Bermuda Grass Pros and Cons

Bermuda grass is a warm-season perennial grass widely used as a turfgrass in the southern region of the United States and similar climates in the world. It has many desirable attributes, but it also has a few disadvantages. If you want a lush and green lawn, this might be one of the grasses to consider. 

Bermuda grass is drought tolerant and one of the most resilient turfgrasses in warm areas and dry conditions. It also recuperates faster from damage and impact. Most homeowners prefer this turfgrass because of its dense and rapid growth. However, it is a high-maintenance grass that needs constant mowing. It is also less tolerant of shady areas.  

Is Bermuda grass good for lawns?

Bermuda grass is a great choice for lawns, especially in warm areas. It’s a popular choice in the Southern region. Its rapid growth makes it an exceptional choice if you regularly mow your lawn.

Mulching needs to be done with partially rooted material or material in the first stages of decomposition. Using fresh materials like grass clippings will deprive the soil of nitrogen and damage the grass.

Bermuda grass makes a lush, green lawn because it is darker in color than most turfgrasses. It is also fine textured with a thin glass blade. It has a deep, extensive, fibrous root system that binds the soil and a high shoot density.  

However, Bermuda grass is excellent for your lawn if it’s the only grass. It will infiltrate and overtake other types if you mix it with different grass types like Zoysia and Fescue.

Most homeowners prefer Bermuda grass since it’s easier to keep it at the desired length by mowing.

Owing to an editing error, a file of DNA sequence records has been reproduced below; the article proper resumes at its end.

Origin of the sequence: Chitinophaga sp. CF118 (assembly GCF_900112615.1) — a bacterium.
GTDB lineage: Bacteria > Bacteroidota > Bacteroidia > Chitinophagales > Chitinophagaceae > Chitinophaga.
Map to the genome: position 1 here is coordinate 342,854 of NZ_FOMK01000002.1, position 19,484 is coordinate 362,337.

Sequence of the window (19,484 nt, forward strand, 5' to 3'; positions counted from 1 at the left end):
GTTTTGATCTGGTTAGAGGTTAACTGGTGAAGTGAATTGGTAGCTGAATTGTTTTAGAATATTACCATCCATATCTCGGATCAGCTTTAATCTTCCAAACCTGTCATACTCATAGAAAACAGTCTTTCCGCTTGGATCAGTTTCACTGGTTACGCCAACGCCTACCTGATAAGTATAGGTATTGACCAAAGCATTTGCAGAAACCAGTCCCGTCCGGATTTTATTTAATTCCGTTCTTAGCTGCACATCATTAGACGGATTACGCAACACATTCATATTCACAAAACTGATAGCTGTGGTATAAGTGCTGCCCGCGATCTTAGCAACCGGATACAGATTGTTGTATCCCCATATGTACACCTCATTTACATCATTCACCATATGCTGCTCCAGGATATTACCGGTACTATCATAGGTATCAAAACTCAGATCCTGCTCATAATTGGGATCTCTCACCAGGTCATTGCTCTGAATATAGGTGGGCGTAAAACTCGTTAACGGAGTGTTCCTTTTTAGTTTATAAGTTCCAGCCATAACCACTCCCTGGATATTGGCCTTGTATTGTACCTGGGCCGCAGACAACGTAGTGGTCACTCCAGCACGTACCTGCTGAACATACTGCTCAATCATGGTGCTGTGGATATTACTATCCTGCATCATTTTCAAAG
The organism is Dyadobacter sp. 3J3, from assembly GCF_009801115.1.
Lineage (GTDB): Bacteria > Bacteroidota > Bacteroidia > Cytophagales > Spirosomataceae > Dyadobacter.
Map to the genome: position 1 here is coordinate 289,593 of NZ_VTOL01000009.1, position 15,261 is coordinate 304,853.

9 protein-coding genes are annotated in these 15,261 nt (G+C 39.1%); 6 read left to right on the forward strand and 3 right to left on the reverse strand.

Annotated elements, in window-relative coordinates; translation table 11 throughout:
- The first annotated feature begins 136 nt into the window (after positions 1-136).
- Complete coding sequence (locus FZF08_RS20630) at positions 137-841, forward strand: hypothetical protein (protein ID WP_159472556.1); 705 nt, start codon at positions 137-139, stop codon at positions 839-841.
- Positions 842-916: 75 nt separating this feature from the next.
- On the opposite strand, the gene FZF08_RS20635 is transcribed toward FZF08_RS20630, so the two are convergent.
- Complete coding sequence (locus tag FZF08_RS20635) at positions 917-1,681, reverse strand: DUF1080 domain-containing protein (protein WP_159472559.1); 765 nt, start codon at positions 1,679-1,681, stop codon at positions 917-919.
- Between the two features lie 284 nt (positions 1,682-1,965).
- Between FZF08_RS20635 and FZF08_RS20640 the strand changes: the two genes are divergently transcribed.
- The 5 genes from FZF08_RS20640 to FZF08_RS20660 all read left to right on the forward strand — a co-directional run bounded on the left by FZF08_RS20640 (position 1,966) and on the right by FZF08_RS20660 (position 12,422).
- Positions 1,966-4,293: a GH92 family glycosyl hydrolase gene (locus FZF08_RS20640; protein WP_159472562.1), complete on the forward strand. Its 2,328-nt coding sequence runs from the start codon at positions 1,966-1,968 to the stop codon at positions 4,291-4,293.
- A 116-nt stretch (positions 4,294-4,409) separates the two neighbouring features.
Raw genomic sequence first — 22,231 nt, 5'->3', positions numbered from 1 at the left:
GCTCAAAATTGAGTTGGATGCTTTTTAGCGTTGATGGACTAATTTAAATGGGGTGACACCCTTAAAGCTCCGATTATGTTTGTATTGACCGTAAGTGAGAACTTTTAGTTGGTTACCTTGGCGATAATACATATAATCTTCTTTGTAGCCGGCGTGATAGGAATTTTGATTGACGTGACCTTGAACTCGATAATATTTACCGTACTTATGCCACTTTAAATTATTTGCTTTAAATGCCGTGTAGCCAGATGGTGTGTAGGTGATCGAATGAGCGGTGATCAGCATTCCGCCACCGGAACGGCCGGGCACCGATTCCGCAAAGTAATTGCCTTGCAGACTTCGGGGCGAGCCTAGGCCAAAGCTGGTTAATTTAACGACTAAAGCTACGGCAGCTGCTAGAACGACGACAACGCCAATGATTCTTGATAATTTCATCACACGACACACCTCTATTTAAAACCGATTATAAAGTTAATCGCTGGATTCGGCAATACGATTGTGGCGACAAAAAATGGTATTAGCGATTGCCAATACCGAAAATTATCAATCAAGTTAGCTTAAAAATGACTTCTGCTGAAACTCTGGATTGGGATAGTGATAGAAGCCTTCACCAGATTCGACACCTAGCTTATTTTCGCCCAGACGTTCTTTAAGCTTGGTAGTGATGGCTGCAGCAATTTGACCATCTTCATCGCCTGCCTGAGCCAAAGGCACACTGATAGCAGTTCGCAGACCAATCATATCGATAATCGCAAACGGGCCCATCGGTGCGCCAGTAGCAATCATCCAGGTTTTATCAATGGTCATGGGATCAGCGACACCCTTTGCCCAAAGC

Hybrid varieties are the best for lawns because they have fewer disease issues and have superior tuff texture and density. However, hybrid varieties need more lawn care than other types of Bermuda grass. They are mostly used in high-quality or high-maintenance lawns, sports fields, and golf courses. 

 As a warm-season grass, it establishes well in warm soil and air temperatures, most notably in late spring and summer. The best time to plant or seed your lawn would be late spring or early summer.  

A flourishing Bermuda grass lawn needs proper care and maintenance. Water regularly until the seeds sprout. Although it is a drought-resistant turfgrass, adequate water keeps it lush and green. A good irrigation system will make your work easier.

Mow your grass at an ideal height of one to two inches. Bermuda grass will grow faster in favorable conditions. Therefore, it will require weekly mowing.

Bermuda grass requires about four pounds of fertilizer per 1000 square meters. However, this is dependent on the soil’s fertility. Ensure you perform a soil test before fertilizing your lawn. During peak growth seasons, your grass would require more fertilization of about twice monthly.

Fast-growing turfgrass such as Bermuda grass produces thatch. Avoid applying excessive nitrogen fertilizer and irrigating deeply to prevent thatch buildup. Aerate your Bermuda lawn once annually to reduce soil compaction. Use a core aerator to ensure the soil is loose enough to let water, air, and essential nutrients seep through.

Contact a specialist if taking care of your Bermuda lawn becomes a challenge.

Advantages of Bermuda grass for lawn

Bermuda grass has numerous traits that make it one of the best options in the tropical, sub-tropical, and Transition areas. Here are some benefits of planting Bermuda grass.

  • Bermuda grass pasture is highly nutritional and is a good option as forage grass. It makes excellent fodder for continuous grazing and hay for livestock.